By: Anna Lewis, Researcher 2

Photo 1: Aerial map of Iraq’s water resources

In August of 2023, Volkner Türk, United Nations’ High Commissioner for Human Rights, traveled to Iraq and noted that the country’s water crisis is “a window into a future that is now coming for other parts of the world.”1 Iraq, a country with a history of water scarcity, has experienced significant drops in water resources in recent years, which has led to domestic and international political tensions2.  Since the 1980s, the water levels of the Tigris and Euphrates rivers, which supply 98% of Iraq’s water3, have decreased in flow by 30%4.  In fact, water resources in Iraq are evaporating at a rate of 8-12 billion cubic meters a year5, equivalent to the cubic mass of nearly 120 billion shipping containers.  This drop in water availability leaves the country open to resource exploitation for political and economic gain6.  In response to these events, ORB conducted a survey in August of 2023 in Baghdad to better understand civilian perceptions and opinions concerning water security in Iraq.

Tense Relationships

ORB conducted 400 phone interviews among Baghdad residents. Results from the survey show that most (61%) respondents have little to no access to safe drinking water. These results confirm the depth and breadth of water scarcity in the city. However, the more interesting narrative is who Baghdadis blame for the issue.  Figure 1 illustrates that Baghdad residents largely attribute blame for water inaccessibility to the government and surrounding countries, most notably Turkey and Iran.

Figure 1

A majority (67%) of Baghdad residents blame their own government for lack of water access. This belief likely stems from perceptions of poor diplomacy with other nations, supposed lack of domestic water allocation regulations, and overall mismanagement of available resources7, all of which have been common themes in political discourse, protest, and disagreement between citizens and the Iraqi government. Relatedly, weeks before the UN Water Conference in 2023 – where Iraq was a first-time participant – violent protests broke out over water insecurity in Southern Iraq8. These protests have become more frequent and focus principally on the diversion of water to oil projects in the south9.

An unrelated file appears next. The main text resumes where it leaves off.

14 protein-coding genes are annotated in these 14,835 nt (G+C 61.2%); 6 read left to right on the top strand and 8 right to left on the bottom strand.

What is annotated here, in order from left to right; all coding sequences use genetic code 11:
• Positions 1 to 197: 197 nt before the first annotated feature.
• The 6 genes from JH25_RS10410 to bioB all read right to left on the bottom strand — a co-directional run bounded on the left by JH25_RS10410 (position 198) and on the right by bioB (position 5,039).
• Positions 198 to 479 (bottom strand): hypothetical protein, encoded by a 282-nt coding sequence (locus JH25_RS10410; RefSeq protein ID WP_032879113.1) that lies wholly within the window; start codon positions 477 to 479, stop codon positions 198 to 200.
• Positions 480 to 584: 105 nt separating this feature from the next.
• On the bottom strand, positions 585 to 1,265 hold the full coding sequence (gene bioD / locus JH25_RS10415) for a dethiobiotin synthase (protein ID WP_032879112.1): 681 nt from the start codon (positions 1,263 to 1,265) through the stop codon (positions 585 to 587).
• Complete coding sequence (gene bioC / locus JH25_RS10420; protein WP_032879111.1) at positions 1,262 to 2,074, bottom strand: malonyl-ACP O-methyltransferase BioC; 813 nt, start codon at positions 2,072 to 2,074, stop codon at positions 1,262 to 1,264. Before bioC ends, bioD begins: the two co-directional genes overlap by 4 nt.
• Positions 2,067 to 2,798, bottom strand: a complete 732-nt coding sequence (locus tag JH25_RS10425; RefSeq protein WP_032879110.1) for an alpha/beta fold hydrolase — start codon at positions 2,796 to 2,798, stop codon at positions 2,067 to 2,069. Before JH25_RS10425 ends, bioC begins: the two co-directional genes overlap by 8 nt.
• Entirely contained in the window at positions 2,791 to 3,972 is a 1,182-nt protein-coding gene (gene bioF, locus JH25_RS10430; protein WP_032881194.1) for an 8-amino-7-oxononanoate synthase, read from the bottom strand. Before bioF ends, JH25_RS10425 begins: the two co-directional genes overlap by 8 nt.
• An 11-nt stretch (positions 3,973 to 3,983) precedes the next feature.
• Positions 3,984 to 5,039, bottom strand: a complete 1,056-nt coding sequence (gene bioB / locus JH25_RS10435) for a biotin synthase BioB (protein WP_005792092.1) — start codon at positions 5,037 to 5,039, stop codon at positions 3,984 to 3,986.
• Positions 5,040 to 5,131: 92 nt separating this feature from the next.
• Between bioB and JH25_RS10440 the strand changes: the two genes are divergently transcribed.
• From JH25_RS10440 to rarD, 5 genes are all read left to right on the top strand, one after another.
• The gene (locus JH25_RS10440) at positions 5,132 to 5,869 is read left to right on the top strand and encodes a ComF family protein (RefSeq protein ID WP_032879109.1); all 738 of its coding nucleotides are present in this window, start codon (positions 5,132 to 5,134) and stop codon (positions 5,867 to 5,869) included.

Furthermore, respondents also blamed Turkey (36%) and Iran (22%) for water depletion. This likely stems from the fact that both Turkey and Iran have dictated water flow into Iraq along the Tigris and Euphrates rivers since the 1980s 10 11. Turkey alone controls nearly 40% of transboundary waters that flow into the country12. Iran, on the other hand, has continuously been accused of cutting water access into Iraq13. These trends have continued until today and are areas of contentious diplomacy for all downstream countries.

Finally, nearly a fifth (19%) of Baghdadis blame other Iraqi citizens for water access issues. This perception is likely due to increased competition for water in daily life via outdated irrigation canal systems that date back to the early Mesopotamians14. This system of irrigation, coupled with a lack of infrastructure improvements and temperature increases, allows for inequitable water distribution downstream, evaporation, and high levels of contamination, all of which fuel resource competition15. This signals a significant potential for domestic strife if competition for water continues to increase.

Photo 2: Oil flares


ORB also found that nearly 60% of respondents are aware that armed groups exacerbate resource issues.  The past decade alone has seen ISIS and other armed groups utilize water resources in Iraq to make strategic territorial advancements, incite fear into civilians through threat of drought or flood, and to bolster legitimacy16. For instance, after the Iraqi government declared its defeat of ISIS in 2017, many citizens who fled rural Iraq returned to find their wells filled with oil, rubble, or garbage17. It is also estimated that ISIS destroyed 400 out of 450 wells in the town of Sinun alone18.  ISIS’ actions consequently forced farmers to leave again due to the high costs associated with the repair and replacement of irrigation systems. This influx of water-related terrorism, or hydroterrorism19, paints a bleak picture of what the future of violence will look like as the environmental state of the Earth worsens.